In this paper, we examine the present variability in the way states report the participation of students with disabilities in their testing programs. Many of the conclusions drawn in this report have emerged from research conducted by the National Center on Educational Outcomes (NCEO) at the University of Minnesota. The primary mission of NCEO has been to work with federal and state agencies to facilitate and enrich the development and use of indicators of educational outcomes for students with disabilities. To accomplish this mission, NCEO has examined current educational assessment practices to determine the participation rates of students with disabilities in national and state assessments, and the current accessibility and use of data on the results of education for students with disabilities.


 Will All Ever Mean All in Assessment?

An early analysis of nine major national data collection programs by NCEO researchers (McGrew, Thurlow, Shriner & Spiegel, 1992) revealed that between 40 and 50 percent of school-aged students with disabilities were being excluded from these nationwide efforts. In large scale assessments such as the NAEP Trial State Assessment Program of 1990, exclusion rates among the participating states ranged from 33% to 87% of students with disabilities. Such variability prohibits valid comparisons between states, and prevents policy-relevant findings to be drawn about how students with disabilities are benefiting from their educational experiences.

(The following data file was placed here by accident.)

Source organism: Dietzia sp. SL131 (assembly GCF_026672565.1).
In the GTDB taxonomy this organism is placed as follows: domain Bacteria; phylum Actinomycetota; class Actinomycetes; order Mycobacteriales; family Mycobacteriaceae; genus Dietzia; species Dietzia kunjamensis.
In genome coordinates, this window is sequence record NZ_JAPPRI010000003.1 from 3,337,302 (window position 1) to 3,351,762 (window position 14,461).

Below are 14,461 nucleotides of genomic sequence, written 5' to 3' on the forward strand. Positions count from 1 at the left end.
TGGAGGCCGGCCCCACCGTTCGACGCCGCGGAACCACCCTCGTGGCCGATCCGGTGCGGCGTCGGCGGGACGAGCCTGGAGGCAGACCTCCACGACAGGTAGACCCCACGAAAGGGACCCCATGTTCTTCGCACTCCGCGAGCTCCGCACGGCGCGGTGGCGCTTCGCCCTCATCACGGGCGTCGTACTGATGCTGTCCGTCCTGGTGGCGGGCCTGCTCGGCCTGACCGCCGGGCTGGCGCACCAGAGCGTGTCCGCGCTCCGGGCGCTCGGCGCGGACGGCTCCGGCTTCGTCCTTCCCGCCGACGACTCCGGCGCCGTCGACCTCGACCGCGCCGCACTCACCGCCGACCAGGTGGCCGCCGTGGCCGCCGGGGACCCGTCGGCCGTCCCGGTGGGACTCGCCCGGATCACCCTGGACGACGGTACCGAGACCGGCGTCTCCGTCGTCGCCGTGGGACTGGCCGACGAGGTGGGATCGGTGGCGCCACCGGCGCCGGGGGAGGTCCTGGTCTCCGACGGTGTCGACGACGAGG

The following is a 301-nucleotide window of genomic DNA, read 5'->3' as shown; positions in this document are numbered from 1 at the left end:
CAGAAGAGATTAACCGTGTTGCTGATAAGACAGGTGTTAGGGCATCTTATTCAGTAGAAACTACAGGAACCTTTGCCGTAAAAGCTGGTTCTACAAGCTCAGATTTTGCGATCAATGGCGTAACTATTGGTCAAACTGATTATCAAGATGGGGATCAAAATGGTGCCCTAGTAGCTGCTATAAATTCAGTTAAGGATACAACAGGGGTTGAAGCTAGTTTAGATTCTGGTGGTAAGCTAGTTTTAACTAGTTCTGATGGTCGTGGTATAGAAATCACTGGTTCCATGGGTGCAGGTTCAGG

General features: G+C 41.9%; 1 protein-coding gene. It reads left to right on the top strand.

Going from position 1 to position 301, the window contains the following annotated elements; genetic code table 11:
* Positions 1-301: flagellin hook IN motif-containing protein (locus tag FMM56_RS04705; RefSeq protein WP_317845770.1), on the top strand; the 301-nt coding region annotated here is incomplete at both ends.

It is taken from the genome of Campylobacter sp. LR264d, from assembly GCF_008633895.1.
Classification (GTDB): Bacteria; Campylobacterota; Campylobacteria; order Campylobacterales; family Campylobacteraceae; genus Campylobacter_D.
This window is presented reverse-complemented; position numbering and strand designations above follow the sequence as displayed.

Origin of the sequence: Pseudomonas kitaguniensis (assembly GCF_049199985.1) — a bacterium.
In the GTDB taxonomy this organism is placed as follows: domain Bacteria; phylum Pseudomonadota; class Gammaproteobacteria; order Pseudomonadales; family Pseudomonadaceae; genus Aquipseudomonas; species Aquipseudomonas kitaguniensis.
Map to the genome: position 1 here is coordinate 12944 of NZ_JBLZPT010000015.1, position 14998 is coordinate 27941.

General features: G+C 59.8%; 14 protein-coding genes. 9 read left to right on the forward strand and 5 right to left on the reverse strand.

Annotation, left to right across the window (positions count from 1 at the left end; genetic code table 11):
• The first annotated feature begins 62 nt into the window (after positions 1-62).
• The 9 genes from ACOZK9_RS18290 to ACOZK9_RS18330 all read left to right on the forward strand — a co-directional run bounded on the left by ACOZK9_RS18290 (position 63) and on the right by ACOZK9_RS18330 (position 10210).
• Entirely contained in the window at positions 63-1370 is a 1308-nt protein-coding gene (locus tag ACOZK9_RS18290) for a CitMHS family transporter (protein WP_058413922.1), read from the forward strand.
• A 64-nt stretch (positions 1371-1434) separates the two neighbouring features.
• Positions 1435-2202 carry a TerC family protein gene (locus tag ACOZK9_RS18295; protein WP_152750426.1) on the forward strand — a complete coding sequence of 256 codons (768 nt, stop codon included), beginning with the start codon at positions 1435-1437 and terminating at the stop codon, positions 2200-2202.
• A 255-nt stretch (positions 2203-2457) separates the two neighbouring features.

Students with disabilities have been excluded from achievement testing programs for several reasons. One primary motivation for schools and districts to exclude them is the existence of high stakes statewide accountability systems that compare the performance of schools and districts, and often make awards or sanctions based on these results. Schools within such systems are motivated to minimize the number of low-performing test takers in order to raise their overall test scores. Compounding this problem is the variability in state and district policies about who gets tested. Zlatos (1994) examined 14 major urban school districts and found that participation rates in testing varied from 93% of all enrolled students in Memphis to 66% in Boston. This system of academic red shirting of students with learning problems has resulted in a system that perpetuates invalid comparisons among our nations schools and school districts.

Other reasons for exclusion from testing stem from the fact that many of the standardized tests currently in use were not originally designed or normed with any consideration of students with disabilities. National norms often were established on only samples of students without disabilities. Furthermore, there have been few studies of the effects of various testing accommodations on the validity or reliability of testing instruments. Only recently have federal funds been directed toward research on these issues. The U.S. Office of Educational Research and Improvement has funded eight states (and one consortium of states) to investigate issues related to standards and assessments, particularly focusing on the effects of using accommodations for students with disabilities and limited English proficiency on the technical integrity of assessment instruments.


 Students with Disabilities in Assessment:  An Emerging Issue